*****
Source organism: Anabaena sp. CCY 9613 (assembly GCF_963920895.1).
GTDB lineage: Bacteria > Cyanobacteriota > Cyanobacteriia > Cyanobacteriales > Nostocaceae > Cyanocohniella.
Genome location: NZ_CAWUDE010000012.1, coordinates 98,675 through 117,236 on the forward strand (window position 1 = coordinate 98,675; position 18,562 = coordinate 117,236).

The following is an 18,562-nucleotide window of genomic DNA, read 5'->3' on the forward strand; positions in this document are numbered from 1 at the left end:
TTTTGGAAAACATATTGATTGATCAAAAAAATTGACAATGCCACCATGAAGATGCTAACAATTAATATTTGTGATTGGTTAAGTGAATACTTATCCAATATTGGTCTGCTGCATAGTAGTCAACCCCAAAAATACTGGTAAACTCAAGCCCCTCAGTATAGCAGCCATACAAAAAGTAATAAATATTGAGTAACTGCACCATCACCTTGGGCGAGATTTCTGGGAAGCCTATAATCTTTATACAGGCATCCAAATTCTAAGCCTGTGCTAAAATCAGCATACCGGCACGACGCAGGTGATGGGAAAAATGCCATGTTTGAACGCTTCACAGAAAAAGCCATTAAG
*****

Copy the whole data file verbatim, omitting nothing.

Source organism: Anabaena sp. CCY 9613 (assembly GCF_963920895.1).
GTDB lineage: Bacteria > Cyanobacteriota > Cyanobacteriia > Cyanobacteriales > Nostocaceae > Cyanocohniella.
Genome location: NZ_CAWUDE010000012.1, coordinates 98,675 through 117,236 on the forward strand (window position 1 = coordinate 98,675; position 18,562 = coordinate 117,236).

The following is an 18,562-nucleotide window of genomic DNA, read 5'->3' on the forward strand; positions in this document are numbered from 1 at the left end:
TTTTGGAAAACATATTGATTGATCAAAAAAATTGACAATGCCACCATGAAGATGCTAACAATTAATATTTGTGATTGGTTAAGTGAATACTTATCCAATATTGGTCTGCTGCATAGTAGTCAACCCCAAAAATACTGGTAAACTCAAGCCCCTCAGTATAGCAGCCATACAAAAAGTAATAAATATTGAGTAACTGCACCATCACCTTGGGCGAGATTTCTGGGAAGCCTATAATCTTTATACAGGCATCCAAATTCTAAGCCTGTGCTAAAATCAGCATACCGGCACGACGCAGGTGATGGGAAAAATGCCATGTTTGAACGCTTCACAGAAAAAGCCATTAAG